Multicultural Correspondent
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    845 posts
    2 January 2018

    Hello Spencer,

    Just read your thread and would like to wish you a happy and prosperous 2018 where many of the past challenges and difficulties would be resolved. You definitely have gone through a lot of hardship. It's true for so many of us who have migrated to Australia that leaving crisis behind isn't the only solution. The battles continue with the migration process and resettlement in a new country. Cultural expectations about manhood and studies, work/success etc can definitely add to the already difficult equation. As 46% of our population is born overseas, I can tell you that this is a common struggle for many. I was reading the other day that in Melbourne we have the most educated taxi drivers, the majority of them having degrees and high skilled qualifications in their country of origin which are not recognized here, thus working as taxi drivers or delivery drivers. It's by no means easy. And not having appropriate supports makes it harder. Some of the challenges you describe happen to local people also, of course, but having migrated from another country, with different culture and ways of doing things, language, expectations etc makes it so much harder. I'd like to take the opportunity to congratulate you for your perfect language skills and the fact that you were employed so early on. Many take years or decades. Also, your determination to take up additional studies to get your skills and qualification recognized here. Also, congratulate you for navigating the complexities of the internet and accessing this forum! Many are not able to do this. You have such great insight into the whole situation and self-awareness which tells me you are very resilient and a survivor. You also have the ability to compare situations and conclude that yours isn't as bad as many other people and you have the ability to draw upon that fact and get strength to carry on. Well done! Your willingness to live, to go on and learn, succeed and build a new life with whatever you have in your hands right now is commendable! Of course it takes time. And it's hard. And there will be many failures along the way and hurdles and challenges, however, you are already in the race. You have a great outlook into your situation and you have concluded that it is a learning process and you will go through it. This is a great step forward. I truly am glad you reached out and share your story as many can relate. Keep engaging and sharing and get all the support you need along the way! :)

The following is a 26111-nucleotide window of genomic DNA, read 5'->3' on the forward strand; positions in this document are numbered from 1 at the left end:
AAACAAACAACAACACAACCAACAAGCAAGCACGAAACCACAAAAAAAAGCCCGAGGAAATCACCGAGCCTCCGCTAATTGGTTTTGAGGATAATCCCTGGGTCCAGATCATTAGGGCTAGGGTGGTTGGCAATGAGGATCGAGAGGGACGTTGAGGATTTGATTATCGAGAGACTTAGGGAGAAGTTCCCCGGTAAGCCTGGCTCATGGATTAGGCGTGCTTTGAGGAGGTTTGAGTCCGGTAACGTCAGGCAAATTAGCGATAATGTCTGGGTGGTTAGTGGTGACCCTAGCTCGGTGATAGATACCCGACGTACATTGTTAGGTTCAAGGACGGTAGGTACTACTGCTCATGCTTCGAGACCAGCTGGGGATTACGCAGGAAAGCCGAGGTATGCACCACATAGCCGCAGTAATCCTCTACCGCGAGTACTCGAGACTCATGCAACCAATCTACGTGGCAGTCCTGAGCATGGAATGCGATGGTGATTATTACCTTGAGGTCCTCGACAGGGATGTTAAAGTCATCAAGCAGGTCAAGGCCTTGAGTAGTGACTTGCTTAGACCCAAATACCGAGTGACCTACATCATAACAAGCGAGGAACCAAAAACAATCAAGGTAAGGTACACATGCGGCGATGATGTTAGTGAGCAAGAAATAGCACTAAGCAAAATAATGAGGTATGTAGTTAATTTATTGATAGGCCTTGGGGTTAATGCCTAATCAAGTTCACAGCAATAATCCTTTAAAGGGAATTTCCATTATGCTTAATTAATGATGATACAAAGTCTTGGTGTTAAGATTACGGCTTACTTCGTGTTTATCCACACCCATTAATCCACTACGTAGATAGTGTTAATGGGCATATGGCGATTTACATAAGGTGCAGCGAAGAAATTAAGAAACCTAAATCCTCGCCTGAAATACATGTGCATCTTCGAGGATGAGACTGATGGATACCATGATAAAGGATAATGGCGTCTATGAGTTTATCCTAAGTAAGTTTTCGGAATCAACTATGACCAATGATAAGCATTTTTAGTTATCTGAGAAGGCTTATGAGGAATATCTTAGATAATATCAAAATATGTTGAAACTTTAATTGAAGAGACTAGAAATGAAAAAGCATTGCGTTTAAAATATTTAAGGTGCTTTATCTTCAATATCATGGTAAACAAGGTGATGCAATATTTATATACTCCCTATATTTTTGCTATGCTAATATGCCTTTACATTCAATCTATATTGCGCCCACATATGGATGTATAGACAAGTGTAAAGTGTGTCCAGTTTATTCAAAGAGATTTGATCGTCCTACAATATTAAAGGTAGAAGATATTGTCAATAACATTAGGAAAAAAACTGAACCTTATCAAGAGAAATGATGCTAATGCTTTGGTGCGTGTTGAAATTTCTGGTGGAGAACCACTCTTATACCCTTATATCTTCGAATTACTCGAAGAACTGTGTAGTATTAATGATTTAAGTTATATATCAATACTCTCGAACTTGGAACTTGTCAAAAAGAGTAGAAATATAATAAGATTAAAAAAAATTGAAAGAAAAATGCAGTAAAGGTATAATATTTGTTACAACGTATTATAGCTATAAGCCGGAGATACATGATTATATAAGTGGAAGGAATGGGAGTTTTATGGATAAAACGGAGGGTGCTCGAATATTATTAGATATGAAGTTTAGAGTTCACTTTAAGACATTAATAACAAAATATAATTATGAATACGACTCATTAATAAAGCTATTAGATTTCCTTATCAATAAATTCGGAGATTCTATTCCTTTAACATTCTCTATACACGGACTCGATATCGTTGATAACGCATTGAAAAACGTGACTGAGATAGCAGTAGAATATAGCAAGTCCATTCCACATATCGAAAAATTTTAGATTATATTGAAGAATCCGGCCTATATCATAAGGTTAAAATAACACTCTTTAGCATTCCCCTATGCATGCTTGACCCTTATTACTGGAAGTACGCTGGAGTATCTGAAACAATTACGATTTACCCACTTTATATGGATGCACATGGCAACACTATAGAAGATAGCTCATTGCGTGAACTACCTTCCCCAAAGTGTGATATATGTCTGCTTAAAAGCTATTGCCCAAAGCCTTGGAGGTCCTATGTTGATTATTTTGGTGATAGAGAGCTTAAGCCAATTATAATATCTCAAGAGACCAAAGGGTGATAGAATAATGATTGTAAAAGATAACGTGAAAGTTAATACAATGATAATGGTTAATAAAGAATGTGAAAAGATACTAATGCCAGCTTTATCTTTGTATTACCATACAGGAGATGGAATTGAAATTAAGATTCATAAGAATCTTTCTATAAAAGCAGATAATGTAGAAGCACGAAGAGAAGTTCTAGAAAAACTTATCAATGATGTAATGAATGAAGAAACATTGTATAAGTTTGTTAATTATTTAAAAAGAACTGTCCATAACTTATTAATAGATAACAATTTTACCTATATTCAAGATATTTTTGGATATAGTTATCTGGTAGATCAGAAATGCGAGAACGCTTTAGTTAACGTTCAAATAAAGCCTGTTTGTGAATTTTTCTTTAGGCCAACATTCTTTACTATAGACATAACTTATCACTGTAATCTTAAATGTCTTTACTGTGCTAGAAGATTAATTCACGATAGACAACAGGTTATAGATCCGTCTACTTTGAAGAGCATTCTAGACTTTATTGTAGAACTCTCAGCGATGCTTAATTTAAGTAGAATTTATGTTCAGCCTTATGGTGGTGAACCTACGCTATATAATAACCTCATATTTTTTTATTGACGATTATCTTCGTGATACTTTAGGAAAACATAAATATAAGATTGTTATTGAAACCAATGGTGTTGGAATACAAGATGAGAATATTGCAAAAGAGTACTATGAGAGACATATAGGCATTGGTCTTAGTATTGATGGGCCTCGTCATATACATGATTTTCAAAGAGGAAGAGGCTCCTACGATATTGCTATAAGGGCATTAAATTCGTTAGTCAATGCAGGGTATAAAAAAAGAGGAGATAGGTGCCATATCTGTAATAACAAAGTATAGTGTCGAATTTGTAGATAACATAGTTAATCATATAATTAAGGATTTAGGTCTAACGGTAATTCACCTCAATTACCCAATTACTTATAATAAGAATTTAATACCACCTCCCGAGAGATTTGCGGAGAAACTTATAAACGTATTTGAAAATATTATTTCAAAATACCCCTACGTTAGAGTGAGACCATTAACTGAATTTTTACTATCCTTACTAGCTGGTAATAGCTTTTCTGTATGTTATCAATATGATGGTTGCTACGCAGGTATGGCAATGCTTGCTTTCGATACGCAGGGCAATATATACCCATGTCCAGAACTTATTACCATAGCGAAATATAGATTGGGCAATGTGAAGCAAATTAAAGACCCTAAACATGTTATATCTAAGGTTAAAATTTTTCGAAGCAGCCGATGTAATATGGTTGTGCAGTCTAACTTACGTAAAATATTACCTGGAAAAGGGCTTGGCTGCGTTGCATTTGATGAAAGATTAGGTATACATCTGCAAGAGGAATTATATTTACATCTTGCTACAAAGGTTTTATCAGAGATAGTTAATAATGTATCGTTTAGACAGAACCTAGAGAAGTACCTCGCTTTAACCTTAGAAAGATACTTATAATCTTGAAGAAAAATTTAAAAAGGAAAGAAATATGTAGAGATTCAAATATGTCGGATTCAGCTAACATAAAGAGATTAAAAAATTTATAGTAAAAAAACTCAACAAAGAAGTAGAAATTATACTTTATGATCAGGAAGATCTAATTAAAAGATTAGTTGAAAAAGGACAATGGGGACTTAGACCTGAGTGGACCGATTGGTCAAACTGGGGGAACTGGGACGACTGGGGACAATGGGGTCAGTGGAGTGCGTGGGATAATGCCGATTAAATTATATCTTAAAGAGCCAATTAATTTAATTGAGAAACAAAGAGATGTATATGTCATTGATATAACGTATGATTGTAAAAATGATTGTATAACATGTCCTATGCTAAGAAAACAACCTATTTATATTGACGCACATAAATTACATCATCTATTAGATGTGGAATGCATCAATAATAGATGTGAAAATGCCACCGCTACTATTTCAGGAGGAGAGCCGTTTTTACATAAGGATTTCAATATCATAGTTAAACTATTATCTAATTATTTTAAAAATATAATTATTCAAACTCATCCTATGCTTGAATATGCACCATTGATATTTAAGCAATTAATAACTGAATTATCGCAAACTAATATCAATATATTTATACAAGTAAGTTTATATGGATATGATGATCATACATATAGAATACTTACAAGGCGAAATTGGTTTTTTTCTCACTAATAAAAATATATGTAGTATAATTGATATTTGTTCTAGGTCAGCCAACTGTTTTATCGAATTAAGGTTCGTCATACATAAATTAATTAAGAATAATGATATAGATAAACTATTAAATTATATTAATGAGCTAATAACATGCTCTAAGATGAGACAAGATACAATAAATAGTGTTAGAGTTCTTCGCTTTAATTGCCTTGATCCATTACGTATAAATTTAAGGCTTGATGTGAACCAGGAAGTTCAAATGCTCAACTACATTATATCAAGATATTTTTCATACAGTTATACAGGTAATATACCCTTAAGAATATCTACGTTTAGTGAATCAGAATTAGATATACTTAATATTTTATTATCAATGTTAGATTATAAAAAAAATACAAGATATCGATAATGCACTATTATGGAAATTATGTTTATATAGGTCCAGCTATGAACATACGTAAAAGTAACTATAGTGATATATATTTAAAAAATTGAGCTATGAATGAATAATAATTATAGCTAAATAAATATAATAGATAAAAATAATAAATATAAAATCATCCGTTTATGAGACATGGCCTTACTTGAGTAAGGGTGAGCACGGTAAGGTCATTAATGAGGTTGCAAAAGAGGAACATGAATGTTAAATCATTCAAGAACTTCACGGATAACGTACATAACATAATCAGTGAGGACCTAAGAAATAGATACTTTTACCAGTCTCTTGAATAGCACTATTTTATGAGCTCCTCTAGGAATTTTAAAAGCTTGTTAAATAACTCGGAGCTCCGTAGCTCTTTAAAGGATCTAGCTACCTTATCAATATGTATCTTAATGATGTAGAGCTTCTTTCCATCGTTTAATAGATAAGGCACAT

9. Donte'
    Multicultural Correspondent
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    2 January 2018 in reply to james1

    Hello James,

    Such a good recommendation. The conversation with a GP is a great start! It took me years of feeling very depressed, moody, anxious and unable to function before I thought of taking to a doctor about it. In my mind, this was an 'emotional' issue not one that needed medical intervention. Coming from another country, I also didn't know how the health and mental health systems work here and how to start the conversation. i believe a doctor is a good starting point. :)

  10. Donte'
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    2 January 2018 in reply to Spencerstriver

    Hi Spencer,

    My daughter is an only child and often wishes she had siblings. Yes, it could be harder being the only one but also has its advantages. The thing is we can't change something like this. We just have to do the best we can with whatever we have. I'm sorry to hear that you had a bad experience where you were assaulted in such a terrible and demeaning way. Many have similar stories unfortunately, but in time, most people tend to develop their own circle and find acceptance and build a life based on their interests, and values and unique purpose. Of course, what you described is a crime and should be reported to the police. Harassment is totally unacceptable and unlawful in whatever form it may take. This is something that can happen in any setting and in any country of course despite if it's racially based or not. Unfortunately there are many disrespectful people in this world. Luckily, there are also many good people around. Hope you have had the opportunity to talk about this experience with a counselor or someone who can support you. I've had experiences where people threw an empty bottle at me down the street or called me derogatory names and i know how it feels. Yes, it will be very hard for your elderly parents to live here. I'm a strong supporter of leaving our elderly parents in their homeland where they can age and die in the land they have lived and loved. Bringing them over in such an age is not necessarily a good thing. But of course depends on the individual circumstances. Mine live overseas and even though they have visited a few times, I couldn't envisage them moving here, even though they speak English and had lived here in the past and are Australian citizens. Many cultures share this common value that parents have to be looked after by their children but I would never expect that from my own daughter. She's a single child and that is a huge responsibility which no one prepares you for. I guess no one else can make this decision for us but us. And there's no right or wrong despite what our culture dictates. Ultimately, t falls upon the individual and their capacity. You'll make your own decision and whatever that may be, it will be the right one for you. No one can tell you otherwise. :)